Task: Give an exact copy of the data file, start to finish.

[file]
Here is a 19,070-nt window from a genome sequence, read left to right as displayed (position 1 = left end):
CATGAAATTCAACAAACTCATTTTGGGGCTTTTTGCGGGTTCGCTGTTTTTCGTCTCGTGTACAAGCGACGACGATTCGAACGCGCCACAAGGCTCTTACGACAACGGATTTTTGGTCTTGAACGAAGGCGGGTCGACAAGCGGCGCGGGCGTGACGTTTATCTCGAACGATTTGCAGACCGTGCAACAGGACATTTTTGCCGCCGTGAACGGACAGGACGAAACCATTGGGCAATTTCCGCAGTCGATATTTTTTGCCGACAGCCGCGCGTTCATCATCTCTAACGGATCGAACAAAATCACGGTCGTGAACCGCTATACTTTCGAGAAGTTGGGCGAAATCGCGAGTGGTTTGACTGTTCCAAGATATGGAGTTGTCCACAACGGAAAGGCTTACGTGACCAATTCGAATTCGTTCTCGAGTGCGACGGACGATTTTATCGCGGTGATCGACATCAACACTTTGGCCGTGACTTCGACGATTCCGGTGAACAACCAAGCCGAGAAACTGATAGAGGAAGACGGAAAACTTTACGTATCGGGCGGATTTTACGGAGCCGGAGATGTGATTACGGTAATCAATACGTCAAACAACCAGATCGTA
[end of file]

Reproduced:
Here is a 19,070-nt window from a genome sequence, read left to right as displayed (position 1 = left end):
CATGAAATTCAACAAACTCATTTTGGGGCTTTTTGCGGGTTCGCTGTTTTTCGTCTCGTGTACAAGCGACGACGATTCGAACGCGCCACAAGGCTCTTACGACAACGGATTTTTGGTCTTGAACGAAGGCGGGTCGACAAGCGGCGCGGGCGTGACGTTTATCTCGAACGATTTGCAGACCGTGCAACAGGACATTTTTGCCGCCGTGAACGGACAGGACGAAACCATTGGGCAATTTCCGCAGTCGATATTTTTTGCCGACAGCCGCGCGTTCATCATCTCTAACGGATCGAACAAAATCACGGTCGTGAACCGCTATACTTTCGAGAAGTTGGGCGAAATCGCGAGTGGTTTGACTGTTCCAAGATATGGAGTTGTCCACAACGGAAAGGCTTACGTGACCAATTCGAATTCGTTCTCGAGTGCGACGGACGATTTTATCGCGGTGATCGACATCAACACTTTGGCCGTGACTTCGACGATTCCGGTGAACAACCAAGCCGAGAAACTGATAGAGGAAGACGGAAAACTTTACGTATCGGGCGGATTTTACGGAGCCGGAGATGTGATTACGGTAATCAATACGTCAAACAACCAGATCGTA